Seeking to better understand foot mobility in adults with patellofemoral pain (PFP, or so-called runner’s knee), Australian researchers studied almost 200 adults aged 18 to 50 years. Both weight-bearing and non-weight-bearing measures were used to calculate midfoot height mobility, midfoot width mobility, and foot mobility magnitude. Cluster analysis identified three distinct age groups: 18 to 29, 30 to 39, and 40 to 50. Midfoot height mobility differed across all three groups with moderate to large effect sizes, and, for those aged 40 to 50, when compared to those aged 18 to 29, foot mobility magnitude was significantly less (see figure).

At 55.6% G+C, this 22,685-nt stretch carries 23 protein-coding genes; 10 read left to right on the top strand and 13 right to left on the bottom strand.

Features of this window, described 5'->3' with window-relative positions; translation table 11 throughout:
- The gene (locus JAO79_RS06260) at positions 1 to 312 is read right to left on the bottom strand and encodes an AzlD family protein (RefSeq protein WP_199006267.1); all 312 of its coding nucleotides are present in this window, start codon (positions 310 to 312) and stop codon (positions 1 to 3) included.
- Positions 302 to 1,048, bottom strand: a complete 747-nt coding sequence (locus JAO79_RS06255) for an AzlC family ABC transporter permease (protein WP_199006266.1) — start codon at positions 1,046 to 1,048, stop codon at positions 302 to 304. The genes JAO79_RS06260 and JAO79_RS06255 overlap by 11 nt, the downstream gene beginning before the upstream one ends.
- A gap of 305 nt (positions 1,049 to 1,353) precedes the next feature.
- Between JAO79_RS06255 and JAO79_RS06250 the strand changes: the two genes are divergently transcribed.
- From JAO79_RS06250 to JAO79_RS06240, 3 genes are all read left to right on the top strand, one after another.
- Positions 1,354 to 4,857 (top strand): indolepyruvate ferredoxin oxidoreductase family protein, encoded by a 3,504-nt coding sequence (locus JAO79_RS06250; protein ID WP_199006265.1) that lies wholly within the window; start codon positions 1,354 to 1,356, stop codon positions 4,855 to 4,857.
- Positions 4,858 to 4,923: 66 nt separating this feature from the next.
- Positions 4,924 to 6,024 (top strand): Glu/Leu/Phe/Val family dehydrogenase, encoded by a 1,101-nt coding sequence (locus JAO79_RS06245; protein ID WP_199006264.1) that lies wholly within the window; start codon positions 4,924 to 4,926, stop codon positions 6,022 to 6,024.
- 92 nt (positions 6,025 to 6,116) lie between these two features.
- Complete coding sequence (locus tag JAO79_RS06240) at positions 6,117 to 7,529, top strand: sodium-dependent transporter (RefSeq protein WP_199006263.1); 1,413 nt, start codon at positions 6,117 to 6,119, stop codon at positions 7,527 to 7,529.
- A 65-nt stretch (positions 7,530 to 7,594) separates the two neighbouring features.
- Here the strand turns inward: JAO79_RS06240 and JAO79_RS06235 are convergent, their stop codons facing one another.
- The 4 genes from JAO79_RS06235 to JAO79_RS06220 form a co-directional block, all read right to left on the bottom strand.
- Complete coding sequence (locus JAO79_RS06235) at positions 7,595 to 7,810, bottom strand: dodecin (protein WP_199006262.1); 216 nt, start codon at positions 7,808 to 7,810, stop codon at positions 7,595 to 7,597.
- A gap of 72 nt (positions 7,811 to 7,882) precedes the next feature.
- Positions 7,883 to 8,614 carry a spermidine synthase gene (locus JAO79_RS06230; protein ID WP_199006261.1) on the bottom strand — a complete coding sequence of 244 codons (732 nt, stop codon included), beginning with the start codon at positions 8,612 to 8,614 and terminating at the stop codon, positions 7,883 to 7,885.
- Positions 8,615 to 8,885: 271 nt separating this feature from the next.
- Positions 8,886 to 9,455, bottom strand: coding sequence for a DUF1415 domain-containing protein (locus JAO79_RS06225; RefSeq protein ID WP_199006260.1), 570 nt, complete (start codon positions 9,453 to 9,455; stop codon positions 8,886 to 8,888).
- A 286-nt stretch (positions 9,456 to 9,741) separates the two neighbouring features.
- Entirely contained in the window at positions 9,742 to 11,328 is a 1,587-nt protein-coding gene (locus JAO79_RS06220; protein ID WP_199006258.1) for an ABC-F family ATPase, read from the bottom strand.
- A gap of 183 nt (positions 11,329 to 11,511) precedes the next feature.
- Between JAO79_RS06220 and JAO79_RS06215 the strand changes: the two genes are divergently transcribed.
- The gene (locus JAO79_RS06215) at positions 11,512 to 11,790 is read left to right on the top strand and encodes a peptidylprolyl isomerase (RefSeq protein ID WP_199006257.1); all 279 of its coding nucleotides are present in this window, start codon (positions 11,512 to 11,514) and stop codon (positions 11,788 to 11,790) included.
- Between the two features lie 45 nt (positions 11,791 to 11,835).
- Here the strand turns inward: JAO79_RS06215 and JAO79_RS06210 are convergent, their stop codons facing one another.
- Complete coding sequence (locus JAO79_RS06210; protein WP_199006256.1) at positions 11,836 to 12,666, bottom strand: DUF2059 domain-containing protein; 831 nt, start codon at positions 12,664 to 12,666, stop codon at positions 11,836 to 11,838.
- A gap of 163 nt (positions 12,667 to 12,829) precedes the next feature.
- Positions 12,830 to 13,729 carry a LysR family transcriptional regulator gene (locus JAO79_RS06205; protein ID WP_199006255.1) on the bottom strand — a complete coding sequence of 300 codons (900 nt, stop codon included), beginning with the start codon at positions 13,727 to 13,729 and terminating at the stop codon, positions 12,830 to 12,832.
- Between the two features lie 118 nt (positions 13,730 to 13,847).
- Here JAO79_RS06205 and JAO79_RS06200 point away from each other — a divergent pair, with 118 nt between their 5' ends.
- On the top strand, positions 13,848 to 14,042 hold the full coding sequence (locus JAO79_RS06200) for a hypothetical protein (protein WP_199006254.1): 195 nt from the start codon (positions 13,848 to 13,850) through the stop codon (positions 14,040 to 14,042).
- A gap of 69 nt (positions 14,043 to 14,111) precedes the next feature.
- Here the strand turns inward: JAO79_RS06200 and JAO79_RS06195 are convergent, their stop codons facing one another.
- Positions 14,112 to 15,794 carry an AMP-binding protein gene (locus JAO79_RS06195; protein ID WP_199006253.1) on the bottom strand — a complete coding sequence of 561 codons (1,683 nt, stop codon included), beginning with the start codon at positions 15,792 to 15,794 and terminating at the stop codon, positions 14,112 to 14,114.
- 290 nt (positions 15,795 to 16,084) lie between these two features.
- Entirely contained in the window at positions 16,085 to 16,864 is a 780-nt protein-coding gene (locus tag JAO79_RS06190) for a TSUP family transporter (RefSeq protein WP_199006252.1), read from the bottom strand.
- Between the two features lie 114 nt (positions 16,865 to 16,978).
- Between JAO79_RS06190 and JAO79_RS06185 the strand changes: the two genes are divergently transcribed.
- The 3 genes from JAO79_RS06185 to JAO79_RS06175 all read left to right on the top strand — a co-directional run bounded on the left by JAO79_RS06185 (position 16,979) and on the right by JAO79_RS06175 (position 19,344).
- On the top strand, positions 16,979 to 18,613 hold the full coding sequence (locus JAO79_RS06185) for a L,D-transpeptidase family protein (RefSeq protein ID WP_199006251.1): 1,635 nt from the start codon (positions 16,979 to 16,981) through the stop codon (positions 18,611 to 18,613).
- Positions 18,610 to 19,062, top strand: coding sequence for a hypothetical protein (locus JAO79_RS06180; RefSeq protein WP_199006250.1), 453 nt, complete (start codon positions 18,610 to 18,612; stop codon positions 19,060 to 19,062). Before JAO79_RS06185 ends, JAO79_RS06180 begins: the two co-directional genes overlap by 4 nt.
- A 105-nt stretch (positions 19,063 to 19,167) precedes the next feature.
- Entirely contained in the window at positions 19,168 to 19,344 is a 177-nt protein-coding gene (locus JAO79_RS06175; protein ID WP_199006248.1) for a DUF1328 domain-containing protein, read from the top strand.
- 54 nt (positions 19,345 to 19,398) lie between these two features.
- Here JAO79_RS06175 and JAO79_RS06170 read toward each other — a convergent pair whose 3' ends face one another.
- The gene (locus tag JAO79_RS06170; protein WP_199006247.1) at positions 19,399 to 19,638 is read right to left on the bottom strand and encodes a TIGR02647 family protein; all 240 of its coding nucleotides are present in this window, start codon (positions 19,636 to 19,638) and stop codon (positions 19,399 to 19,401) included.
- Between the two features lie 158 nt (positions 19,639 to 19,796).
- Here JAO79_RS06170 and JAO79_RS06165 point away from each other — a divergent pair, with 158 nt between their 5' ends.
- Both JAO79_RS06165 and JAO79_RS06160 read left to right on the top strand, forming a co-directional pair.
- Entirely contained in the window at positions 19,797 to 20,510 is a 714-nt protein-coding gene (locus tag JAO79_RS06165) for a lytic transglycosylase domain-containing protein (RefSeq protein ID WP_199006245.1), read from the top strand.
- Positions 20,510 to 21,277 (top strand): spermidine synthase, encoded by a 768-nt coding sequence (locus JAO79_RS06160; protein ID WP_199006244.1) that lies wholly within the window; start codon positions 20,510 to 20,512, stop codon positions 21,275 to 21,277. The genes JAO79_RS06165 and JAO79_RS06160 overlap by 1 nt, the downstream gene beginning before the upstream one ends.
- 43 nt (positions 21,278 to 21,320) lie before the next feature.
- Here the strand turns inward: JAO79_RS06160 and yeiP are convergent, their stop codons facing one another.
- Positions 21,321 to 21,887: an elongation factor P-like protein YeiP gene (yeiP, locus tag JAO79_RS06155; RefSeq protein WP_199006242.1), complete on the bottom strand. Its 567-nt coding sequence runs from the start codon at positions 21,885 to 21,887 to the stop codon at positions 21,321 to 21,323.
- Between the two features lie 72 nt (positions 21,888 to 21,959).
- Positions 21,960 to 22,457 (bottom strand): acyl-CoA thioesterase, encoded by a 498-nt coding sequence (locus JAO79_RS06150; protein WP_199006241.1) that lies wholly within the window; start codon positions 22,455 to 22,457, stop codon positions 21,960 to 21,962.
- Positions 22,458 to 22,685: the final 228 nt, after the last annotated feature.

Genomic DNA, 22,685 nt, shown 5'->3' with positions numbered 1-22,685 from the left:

These findings indicate that significant age-related changes in foot mobility are occurring earlier than previously recognized and pertain to foot mobility height moreso than foot mobility width. The authors speculate that, in an older population, the effectiveness of orthoses may be in their ability to better manage weight-bearing loads by redistributing plantar pressures, rather than in controlling motion.
Tan, JM, Crossley KM, Vicenzino B, Menz HB, et al. Age-related differences in foot mobility in individuals with patellofemoral pain. J Foot Ankle Res. 2018;11:5.